If you're reading this, you may be planning to open a brokerage account to start investing. Here are five things to expect if you do.

1. Be prepared to verify your identity. This will likely include your Social Security or other tax identification number. Or it could be a driver's license or passport information, or some form of other government-issued identification. The Securities and Exchange Commission and Financial Industry Regulatory Authority require brokerage firms to ask for this information. And firms use the information for tax-reporting purposes and to comply with the USA PATRIOT Act.

2. You'll be asked about your financial situation. This may include your employment status and financial information, such as your annual income and net worth. Also expect questions about your investment objectives and the amount of risk you're willing to take on. If your broker is recommending investments to you, SEC and FINRA rules require that your broker collect this information. In addition, the information can help your broker recommend suitable investments.

3. Decide whether you want a cash account or margin loan account. Most brokerage firms offer at least two types of accounts -- a cash account and a margin loan account (often called a "margin account"). In a cash account, you must pay for your securities in full at the time of purchase. In a margin loan account, although you must eventually pay for your securities in full, your broker can lend you funds at the time of purchase, with the securities in your portfolio serving as collateral for the loan. This is called buying securities "on margin." The shortfall between the purchase price and the amount of money you put in is a loan from the brokerage firm, and you will incur interest costs, just as with any other loan. Some firms automatically place you in a margin account unless you make it clear you want a cash account.

4. Determine how you want to manage your uninvested cash. Sometimes there is cash in your account that hasn't been invested. For example, you may have just deposited money into your account without giving instructions on how to invest it, or you may have received cash dividends or interest. Your brokerage firm typically will automatically place -- or "sweep" -- that cash into a cash management program (customarily known as a "cash sweep" program). On your new account application, your brokerage firm may ask you to select a cash management program. These programs offer different benefits and risks, including different interest rates and insurance coverage. Be sure you understand the different features of the cash management programs that your firm offers, so that you can make an informed decision if you are asked to choose one.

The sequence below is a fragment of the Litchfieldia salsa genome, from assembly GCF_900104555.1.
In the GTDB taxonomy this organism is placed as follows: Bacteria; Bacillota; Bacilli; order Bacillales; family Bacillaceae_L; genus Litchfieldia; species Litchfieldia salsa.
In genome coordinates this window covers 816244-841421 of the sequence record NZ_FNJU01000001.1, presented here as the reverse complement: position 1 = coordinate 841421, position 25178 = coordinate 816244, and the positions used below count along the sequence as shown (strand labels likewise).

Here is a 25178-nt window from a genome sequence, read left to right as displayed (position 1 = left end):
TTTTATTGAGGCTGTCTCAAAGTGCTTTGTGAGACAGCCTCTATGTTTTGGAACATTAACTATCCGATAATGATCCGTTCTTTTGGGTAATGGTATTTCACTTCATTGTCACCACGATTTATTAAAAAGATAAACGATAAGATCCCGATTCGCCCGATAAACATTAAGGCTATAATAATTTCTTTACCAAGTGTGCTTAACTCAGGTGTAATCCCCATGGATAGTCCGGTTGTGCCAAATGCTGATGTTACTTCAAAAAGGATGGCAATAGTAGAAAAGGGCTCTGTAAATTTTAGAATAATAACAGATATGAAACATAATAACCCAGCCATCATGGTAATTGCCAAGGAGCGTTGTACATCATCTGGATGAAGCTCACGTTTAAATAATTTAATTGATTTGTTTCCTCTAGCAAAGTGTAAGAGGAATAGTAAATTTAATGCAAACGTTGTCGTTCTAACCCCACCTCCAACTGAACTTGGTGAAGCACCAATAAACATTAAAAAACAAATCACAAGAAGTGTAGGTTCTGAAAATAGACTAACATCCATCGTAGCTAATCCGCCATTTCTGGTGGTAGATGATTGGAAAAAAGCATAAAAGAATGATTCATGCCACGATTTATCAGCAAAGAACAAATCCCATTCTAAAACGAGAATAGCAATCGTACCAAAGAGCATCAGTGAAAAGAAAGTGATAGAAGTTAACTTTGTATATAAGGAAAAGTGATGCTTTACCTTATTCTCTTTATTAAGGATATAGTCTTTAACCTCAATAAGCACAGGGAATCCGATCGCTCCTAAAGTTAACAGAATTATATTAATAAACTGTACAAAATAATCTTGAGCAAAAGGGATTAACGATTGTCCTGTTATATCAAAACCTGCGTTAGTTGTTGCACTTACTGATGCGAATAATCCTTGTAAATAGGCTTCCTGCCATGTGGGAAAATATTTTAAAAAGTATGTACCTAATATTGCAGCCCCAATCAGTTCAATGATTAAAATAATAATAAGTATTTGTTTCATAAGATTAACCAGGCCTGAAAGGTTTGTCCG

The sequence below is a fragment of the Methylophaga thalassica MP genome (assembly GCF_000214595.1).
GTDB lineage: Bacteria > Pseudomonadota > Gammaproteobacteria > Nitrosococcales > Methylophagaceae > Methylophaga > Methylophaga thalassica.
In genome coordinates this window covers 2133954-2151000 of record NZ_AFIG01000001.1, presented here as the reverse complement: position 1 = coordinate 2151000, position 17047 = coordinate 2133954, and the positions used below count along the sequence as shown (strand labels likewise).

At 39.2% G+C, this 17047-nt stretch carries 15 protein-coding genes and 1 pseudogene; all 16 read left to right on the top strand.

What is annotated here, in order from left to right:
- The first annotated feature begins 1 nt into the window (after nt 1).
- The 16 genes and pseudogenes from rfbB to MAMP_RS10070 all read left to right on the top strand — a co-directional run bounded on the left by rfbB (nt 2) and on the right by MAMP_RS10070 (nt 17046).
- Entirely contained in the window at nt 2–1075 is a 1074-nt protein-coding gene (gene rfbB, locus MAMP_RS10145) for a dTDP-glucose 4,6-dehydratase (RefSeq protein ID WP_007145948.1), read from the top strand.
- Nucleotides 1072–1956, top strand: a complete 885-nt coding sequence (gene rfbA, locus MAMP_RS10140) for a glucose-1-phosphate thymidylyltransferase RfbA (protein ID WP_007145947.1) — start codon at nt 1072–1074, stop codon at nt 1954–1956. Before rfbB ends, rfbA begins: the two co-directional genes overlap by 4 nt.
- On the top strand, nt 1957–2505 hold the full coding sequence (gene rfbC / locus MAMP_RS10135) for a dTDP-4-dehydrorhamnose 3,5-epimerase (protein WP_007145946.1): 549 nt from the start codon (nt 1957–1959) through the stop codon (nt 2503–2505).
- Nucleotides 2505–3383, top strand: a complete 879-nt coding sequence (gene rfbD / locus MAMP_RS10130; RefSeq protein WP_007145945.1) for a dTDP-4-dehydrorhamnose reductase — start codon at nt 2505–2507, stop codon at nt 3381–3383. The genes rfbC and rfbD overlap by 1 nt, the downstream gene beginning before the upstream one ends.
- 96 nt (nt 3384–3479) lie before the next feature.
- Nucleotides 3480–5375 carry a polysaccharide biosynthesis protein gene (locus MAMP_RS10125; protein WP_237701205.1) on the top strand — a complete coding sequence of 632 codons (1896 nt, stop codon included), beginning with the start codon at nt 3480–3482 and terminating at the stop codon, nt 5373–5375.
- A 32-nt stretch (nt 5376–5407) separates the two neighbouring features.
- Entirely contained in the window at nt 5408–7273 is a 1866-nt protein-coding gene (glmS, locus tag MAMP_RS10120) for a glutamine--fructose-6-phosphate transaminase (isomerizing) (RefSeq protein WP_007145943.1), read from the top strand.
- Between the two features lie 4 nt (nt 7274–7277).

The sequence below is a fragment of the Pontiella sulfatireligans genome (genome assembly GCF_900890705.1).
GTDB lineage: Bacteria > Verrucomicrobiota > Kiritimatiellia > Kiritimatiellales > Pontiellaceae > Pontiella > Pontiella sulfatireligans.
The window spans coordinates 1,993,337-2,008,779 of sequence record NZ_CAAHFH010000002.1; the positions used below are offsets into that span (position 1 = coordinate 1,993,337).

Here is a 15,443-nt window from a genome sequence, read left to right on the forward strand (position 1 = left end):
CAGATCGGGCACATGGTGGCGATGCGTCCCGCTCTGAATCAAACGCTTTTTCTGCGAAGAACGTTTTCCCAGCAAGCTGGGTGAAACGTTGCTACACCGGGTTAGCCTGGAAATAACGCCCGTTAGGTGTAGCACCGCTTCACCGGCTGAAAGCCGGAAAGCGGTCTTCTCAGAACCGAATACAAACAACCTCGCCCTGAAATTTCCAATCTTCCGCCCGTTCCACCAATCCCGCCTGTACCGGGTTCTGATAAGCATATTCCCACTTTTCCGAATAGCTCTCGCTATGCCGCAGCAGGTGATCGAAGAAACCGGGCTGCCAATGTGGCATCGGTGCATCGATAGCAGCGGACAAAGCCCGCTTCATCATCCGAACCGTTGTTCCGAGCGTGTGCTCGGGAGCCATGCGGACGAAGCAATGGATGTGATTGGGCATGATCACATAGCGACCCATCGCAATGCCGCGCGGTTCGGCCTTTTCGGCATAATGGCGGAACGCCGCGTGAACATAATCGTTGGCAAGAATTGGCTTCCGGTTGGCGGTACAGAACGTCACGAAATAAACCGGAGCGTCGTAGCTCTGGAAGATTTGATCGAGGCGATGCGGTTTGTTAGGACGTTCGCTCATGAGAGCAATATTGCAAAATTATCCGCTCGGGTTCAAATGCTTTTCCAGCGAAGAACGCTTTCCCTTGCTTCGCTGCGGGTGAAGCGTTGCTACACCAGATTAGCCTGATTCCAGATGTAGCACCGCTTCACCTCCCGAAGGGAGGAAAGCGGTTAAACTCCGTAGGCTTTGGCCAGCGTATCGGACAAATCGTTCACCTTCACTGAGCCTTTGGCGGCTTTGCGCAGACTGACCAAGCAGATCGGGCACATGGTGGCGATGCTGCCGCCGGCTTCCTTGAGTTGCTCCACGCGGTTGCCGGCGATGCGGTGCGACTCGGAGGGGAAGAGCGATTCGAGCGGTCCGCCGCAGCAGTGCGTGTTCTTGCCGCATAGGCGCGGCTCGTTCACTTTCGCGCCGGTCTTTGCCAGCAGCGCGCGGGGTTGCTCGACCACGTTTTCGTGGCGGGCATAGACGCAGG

5. Decide who will make the final decisions for your account. You will have final say on investment decisions in your account unless you give "discretionary authority" in writing to another person, such as your financial professional. With discretionary authority, this person may invest your money without consulting you about the price, amount or type of security, or timing of the trades that are placed for your account. Some firms allow you to indicate who has discretionary authority over the account on the new account application. Others require separate documentation.

If you haven't already done so, make sure you check out the background of your broker and brokerage firm before you open an account with them. Look up your broker and firm on FINRA Brokercheck or call toll-free (800) 289-9999.

For more information about saving and investing visit the investors section of FINRA.org.

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